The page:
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Escapism gets a bad rap. Not to insist on avoiding the nitty gritty altogether but we’ve earned a couple hall passes from the coil of it all. Just when we needed it most, the Oracle Sisters provide a well groomed package of escape, with music and imagery that facilitate third-eye transcendence internationally and even inter-dimensionally.

“The Dandelion is a gliding jazz hymn ballad with elements of funk and soul.” 

Says the band of its recent single. Indeed “Dandelion” is a casual stroll through cobblestone streets, where “the statues and masks of stone are sounding boards echoing [ideas and memories]”—“where the gargoyles are [always] watching.” 

And then we have “High Moon”more of a sonic and visual exploration into the chimera of childlike daydreams. Acoustic guitar gently plucks its way through the forests that surround the Fountainebleau Chateau as Julia Johansen sings us deeper into dream—hers and our own. The video, shot on 16mm by director and frequent collaborator Jade de Britto, follows the firey-haired songstress through the chaparral of lush green woodlands and algae bloomed ponds—a primary color dream drenched in 16mm haze.

Both releases come with a series of EP’s labeled Paris I and Paris II in which the band imagine the city in two parallels—one serene and evergreen and the other a more sardonic, dystopian result of exasperating tumult.

“Paris can be anywhere.” —muses the band of its home.

Be forewarned, indulging in this content can breed jealousy toward the three musicians for having such an extravagant place to be contained. But it’s worth the time and travel as we learn the charm of Oracle Sisters is its chatoyant textures. A song like “Dandelion” can sound like a jazz bar at the end of a long night, hints of blues and soul in the remnants of unfinished drinks—while “High Moon” rests with the mystics in storybook adventures, remnants of Gilberto’s acoustic guitar laid to rest in the leaves of an elvish sanctuary.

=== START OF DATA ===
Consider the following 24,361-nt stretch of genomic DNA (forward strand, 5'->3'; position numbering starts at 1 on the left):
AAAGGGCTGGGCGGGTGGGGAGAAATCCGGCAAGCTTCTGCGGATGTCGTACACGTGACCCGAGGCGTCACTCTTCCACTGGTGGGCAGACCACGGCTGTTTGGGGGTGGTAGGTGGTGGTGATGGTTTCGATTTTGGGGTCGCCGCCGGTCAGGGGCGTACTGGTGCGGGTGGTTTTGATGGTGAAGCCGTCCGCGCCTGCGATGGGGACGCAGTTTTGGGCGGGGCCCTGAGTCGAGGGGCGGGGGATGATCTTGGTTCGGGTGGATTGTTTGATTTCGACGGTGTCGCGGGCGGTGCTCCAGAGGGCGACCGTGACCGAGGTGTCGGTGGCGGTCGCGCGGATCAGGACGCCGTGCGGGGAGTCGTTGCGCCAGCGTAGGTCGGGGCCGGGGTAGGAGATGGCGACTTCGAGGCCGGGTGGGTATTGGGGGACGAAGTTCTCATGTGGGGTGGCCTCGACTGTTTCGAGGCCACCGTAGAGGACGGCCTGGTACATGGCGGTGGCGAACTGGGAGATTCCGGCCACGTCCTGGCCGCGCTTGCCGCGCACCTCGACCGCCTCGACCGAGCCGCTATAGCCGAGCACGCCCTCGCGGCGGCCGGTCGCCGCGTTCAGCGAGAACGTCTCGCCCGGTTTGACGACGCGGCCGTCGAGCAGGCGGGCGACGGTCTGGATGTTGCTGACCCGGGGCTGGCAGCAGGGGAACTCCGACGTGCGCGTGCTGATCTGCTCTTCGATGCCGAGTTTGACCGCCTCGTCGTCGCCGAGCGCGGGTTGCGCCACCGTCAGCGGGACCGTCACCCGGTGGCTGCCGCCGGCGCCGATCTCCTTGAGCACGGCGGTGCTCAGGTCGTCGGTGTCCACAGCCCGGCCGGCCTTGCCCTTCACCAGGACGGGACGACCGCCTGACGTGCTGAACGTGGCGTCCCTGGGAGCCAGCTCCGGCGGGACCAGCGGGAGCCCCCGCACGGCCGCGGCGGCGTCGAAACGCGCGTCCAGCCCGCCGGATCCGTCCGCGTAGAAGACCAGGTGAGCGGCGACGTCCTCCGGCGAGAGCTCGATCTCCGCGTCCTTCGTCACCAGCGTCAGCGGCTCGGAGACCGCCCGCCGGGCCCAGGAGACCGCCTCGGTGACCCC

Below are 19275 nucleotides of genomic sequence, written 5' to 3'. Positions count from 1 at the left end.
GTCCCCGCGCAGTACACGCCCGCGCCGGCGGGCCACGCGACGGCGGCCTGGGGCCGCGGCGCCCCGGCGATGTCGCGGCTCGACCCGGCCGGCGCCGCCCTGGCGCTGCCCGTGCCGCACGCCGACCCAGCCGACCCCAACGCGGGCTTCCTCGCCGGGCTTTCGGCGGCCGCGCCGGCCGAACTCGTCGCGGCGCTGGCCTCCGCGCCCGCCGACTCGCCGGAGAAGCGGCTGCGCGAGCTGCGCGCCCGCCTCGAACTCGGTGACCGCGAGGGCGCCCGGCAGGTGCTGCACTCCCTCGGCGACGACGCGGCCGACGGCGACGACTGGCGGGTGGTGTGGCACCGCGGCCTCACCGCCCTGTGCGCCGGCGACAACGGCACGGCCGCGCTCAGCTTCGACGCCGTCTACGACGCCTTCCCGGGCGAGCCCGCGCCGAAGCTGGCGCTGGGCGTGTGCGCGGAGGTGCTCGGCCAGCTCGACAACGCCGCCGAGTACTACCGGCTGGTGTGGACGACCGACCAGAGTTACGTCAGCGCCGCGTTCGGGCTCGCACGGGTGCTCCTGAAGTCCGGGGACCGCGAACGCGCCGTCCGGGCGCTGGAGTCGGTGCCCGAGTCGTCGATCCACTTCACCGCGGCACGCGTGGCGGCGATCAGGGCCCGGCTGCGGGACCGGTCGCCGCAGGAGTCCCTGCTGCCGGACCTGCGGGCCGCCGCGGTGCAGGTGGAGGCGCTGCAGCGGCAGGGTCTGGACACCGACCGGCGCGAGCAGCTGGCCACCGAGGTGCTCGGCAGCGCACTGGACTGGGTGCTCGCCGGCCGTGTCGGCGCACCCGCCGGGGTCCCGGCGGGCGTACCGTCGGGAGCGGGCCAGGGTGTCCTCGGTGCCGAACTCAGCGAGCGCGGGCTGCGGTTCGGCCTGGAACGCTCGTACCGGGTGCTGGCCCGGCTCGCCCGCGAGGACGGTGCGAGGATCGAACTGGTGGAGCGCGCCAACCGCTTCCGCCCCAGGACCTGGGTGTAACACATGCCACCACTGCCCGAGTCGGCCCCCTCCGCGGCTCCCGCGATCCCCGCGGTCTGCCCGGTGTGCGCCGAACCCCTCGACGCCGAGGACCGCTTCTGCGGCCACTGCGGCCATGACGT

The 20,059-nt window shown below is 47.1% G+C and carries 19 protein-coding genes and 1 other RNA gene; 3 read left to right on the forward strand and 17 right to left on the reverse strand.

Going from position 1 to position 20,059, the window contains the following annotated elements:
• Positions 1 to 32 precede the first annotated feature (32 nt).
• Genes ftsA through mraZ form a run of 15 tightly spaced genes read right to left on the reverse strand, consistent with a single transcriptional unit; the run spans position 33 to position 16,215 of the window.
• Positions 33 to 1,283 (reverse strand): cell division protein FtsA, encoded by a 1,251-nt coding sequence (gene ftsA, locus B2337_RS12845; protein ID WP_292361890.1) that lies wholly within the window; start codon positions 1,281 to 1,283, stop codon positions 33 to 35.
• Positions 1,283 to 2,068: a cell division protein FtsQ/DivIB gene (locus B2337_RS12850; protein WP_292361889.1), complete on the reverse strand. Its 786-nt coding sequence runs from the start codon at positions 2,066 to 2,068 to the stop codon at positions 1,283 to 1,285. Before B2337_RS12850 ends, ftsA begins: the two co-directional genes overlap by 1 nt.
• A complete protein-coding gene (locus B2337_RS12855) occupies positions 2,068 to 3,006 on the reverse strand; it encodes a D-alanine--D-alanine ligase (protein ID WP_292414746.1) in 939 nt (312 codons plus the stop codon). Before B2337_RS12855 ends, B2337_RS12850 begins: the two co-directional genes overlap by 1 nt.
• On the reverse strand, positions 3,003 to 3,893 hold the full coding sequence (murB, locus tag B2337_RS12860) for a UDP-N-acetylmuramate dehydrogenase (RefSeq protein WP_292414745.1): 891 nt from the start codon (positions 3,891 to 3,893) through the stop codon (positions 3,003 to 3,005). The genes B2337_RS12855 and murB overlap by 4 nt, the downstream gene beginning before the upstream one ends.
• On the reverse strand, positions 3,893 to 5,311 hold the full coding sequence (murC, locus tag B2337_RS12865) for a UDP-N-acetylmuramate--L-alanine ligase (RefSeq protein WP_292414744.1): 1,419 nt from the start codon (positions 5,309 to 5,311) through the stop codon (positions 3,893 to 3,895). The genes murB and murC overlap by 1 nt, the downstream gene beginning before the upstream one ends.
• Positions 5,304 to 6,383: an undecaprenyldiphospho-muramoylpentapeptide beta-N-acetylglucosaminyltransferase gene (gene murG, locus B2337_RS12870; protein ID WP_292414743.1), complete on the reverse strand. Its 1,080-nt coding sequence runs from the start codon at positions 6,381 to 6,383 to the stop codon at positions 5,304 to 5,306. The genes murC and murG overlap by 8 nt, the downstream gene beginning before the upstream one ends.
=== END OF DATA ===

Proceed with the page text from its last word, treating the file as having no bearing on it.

We spoke with Oracle Sisters about their process, their music and of course, their beloved city…

Hey Oracle Sisters, can you tell us about your new single, The Dandelion.

The Dandelion is a gliding jazz hymn ballad with elements of funk and soul mixed in. The verse vocals are inspired by Chet Baker and those kinds of singers… Sinatra and Marvin Gaye. The chorus is inspired by “baba black sheep, have you any wool”. I like how one chord Is harmonically off. When we were recording it with bassist Jerome Goldet he kept insisting that the chord was wrong but that’s what was right about it.

It came about as a challenge by our friend Armand Penicaut (Papooz) to write a song that started with a riff and took off from there. Written mainly by Chris, the arrangement was worked out at La Folie Barbizon (a small artist retreat outside of Paris) with Lewis on the piano looking out over the forests of Fontainebleau (where the “High Moon” video was shot).

Is it difficult to release music in 2020 when so much of what we do is in response to what the world is going through? It feels like all art has suddenly been characterized as an ‘escape’. Does that resonate with you?